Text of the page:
(3) Iran provides support to the PLA. <-- Iran helps the PLA in some way.
(4)?Iran provides support for the PLA. <-- Iran helps the PLA, but in this sentence we really need a modifier like military or financial for support.
(5)?Iran gives support to the PLA. <-- Iran gives some sort of physical (tangible) help to the PLA. Probably OK without a modifier.
(6) Iran gives military support to the PLA. <-- Crystal clear.

Some might say that Sentence (5) could be better written as:
(5a) Iran supports the PLA.
but that may change the meaning of the sentence; supporting something/someone ("I support free speech.") and giving support to someone/thing ("Iraq gives support to al Qaeda.") aren't necessarily the same thing.
(5b) Iran supports the PLA financially.
would be great.
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Re: New genetic evidence together with recent studies of elephan [#permalink]

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10 Dec 2013, 01:38
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Idioms:
Provide support FOR something/ somebody.
Support somebody TO do something.

New genetic evidence — together with recent studies of elephants’ skeletons, tusks, and other anatomical features — provide compelling support for classifying Africa’s forest elephants and its savanna elephants as separate species.

A. provide compelling support for classifying
Wrong. S-V agreement.

B. provide compelling support for the classification of
Wrong. S-V agreement.

C. provides compelling support to the classification of
Wrong. Idiom problem.

D. provides compelling support for classifying
Correct.

E. provides compelling support to classify
Wrong. Idiom problem.

Hope it helps.
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Re: New genetic evidence together with recent studies of elephan [#permalink]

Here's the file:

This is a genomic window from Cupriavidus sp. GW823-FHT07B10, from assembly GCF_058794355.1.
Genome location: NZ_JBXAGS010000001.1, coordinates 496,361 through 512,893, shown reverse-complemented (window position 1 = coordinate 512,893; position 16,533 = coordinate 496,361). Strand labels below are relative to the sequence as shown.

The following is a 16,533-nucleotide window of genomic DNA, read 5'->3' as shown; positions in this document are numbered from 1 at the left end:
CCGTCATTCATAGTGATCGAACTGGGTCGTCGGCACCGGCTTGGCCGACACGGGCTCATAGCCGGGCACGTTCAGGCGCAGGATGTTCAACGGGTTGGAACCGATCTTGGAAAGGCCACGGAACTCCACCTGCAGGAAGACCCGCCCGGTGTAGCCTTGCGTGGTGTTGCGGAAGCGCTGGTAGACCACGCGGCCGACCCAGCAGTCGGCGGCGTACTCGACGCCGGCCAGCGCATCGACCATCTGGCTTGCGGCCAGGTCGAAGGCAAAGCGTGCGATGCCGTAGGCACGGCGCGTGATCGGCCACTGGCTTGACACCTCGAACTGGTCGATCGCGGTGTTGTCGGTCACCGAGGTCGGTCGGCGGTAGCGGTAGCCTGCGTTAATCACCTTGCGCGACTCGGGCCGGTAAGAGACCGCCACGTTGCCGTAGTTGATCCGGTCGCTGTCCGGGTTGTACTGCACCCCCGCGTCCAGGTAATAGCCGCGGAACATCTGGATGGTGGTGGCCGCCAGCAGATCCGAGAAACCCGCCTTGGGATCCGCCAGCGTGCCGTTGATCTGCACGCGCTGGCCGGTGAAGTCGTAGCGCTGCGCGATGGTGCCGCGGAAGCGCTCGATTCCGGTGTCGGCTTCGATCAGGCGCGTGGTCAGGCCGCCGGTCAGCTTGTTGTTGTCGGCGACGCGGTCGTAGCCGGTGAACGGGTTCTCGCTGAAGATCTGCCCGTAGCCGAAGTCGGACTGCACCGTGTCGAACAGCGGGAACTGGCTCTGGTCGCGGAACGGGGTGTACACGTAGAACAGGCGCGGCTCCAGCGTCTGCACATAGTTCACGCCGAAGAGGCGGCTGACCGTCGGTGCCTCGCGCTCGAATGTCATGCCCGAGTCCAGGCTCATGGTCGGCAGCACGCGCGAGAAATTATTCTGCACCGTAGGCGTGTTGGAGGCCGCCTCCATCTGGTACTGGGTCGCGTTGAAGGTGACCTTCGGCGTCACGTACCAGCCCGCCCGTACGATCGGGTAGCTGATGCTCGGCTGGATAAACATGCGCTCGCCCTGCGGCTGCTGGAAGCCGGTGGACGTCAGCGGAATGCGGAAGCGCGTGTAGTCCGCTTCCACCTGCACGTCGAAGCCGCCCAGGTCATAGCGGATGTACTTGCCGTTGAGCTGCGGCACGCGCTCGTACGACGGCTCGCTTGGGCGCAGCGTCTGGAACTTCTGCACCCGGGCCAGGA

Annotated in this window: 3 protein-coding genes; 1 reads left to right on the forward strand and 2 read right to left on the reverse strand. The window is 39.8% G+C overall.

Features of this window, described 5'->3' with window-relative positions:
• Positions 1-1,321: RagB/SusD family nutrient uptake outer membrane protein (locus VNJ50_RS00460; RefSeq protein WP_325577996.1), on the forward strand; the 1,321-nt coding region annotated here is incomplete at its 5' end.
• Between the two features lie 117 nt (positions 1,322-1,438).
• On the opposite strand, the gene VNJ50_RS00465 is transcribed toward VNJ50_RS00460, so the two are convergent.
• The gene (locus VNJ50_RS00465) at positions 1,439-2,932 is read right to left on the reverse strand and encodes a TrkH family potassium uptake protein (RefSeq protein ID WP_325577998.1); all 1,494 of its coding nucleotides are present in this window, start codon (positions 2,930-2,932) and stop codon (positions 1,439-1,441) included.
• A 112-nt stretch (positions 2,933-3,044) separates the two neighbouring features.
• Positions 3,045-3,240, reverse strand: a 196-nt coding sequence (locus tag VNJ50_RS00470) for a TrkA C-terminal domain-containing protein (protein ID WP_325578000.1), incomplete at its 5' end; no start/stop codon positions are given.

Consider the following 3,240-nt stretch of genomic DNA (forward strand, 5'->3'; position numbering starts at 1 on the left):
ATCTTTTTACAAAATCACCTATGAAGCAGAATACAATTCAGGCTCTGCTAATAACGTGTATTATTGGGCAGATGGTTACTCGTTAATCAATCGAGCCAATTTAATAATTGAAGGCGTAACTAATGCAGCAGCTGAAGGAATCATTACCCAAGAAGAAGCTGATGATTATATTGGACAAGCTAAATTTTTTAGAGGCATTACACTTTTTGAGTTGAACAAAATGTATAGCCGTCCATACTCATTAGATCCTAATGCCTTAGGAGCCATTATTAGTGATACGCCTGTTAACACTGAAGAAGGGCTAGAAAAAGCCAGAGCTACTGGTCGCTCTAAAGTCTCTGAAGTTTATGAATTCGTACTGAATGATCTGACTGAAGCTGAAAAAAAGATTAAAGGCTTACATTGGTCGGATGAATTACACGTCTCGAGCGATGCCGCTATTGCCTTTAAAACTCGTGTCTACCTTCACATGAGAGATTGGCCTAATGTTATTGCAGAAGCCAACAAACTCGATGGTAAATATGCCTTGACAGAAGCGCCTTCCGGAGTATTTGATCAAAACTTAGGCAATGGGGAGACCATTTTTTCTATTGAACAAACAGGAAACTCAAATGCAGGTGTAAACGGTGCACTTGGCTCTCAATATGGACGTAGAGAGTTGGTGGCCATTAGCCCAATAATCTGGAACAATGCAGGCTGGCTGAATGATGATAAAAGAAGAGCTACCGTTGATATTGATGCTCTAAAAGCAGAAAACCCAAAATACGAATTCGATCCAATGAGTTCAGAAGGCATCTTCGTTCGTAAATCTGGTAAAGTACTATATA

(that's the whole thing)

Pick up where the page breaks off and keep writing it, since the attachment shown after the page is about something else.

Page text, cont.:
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07 Jan 2014, 08:40
pqhai wrote:
Idioms:
Provide support FOR something/ somebody.
Support somebody TO do something.

New genetic evidence — together with recent studies of elephants’ skeletons, tusks, and other anatomical features — provide compelling support for classifying Africa’s forest elephants and its savanna elephants as separate species.

A. provide compelling support for classifying
Wrong. S-V agreement.

B. provide compelling support for the classification of
Wrong. S-V agreement.

C. provides compelling support to the classification of
Wrong. Idiom problem.

D. provides compelling support for classifying
Correct.

E. provides compelling support to classify
Wrong. Idiom problem.

Hope it helps.

I don't get it. Classify is doing something, right?..then why isn't 'support to' is correct?
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Re: New genetic evidence together with recent studies of elephan [#permalink]

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07 Jan 2014, 09:43
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Klenex wrote:

I don't get it. Classify is doing something, right?..then why isn't 'support to' is correct?

Dear Klenex,
I'm happy to respond.

This is an idiom. Idioms are funny --- they don't always follow logic.

If support is directed simply toward a person or an activity, then we use "for" ---
... provide support for that political party ...
... provide support for the indigenous people ....
... provide support for struggling students ....

In these cases, the object of "for" would be a direct object if the word "support" were changed from a noun to a verb
They support that political party.
They support the indigenous people.
They support the struggling students.

Now, if the object of support is a person, we might add an infinitive of purpose to explain the purpose of the support. See:
http://gmat.magoosh.com/lessons/1046-in ... of-purpose
I provide support for underprivileged children to attend private school.
I provide support for the candidate to win her election.
I provide support for veterans to locate medical services.

If there's no object, this sounds awkward.
I provide support to locate medical services.
Something is missing there --- who is getting the support?
Much in the same way
....provides compelling support to classify ....
This also sounds awkward, because the structure makes us expect to hear something about who is given this support.

Also, notice another idiom here. If the word "support" is a verb, and the object of the support is the direct object, then the purpose of the support is given in the form "in" + [gerund]. I believe this is the only verb in which purpose is shown with this structure rather than with an infinitive of purpose.
I support underprivileged children in attending private school.
I support the candidate in winning her election.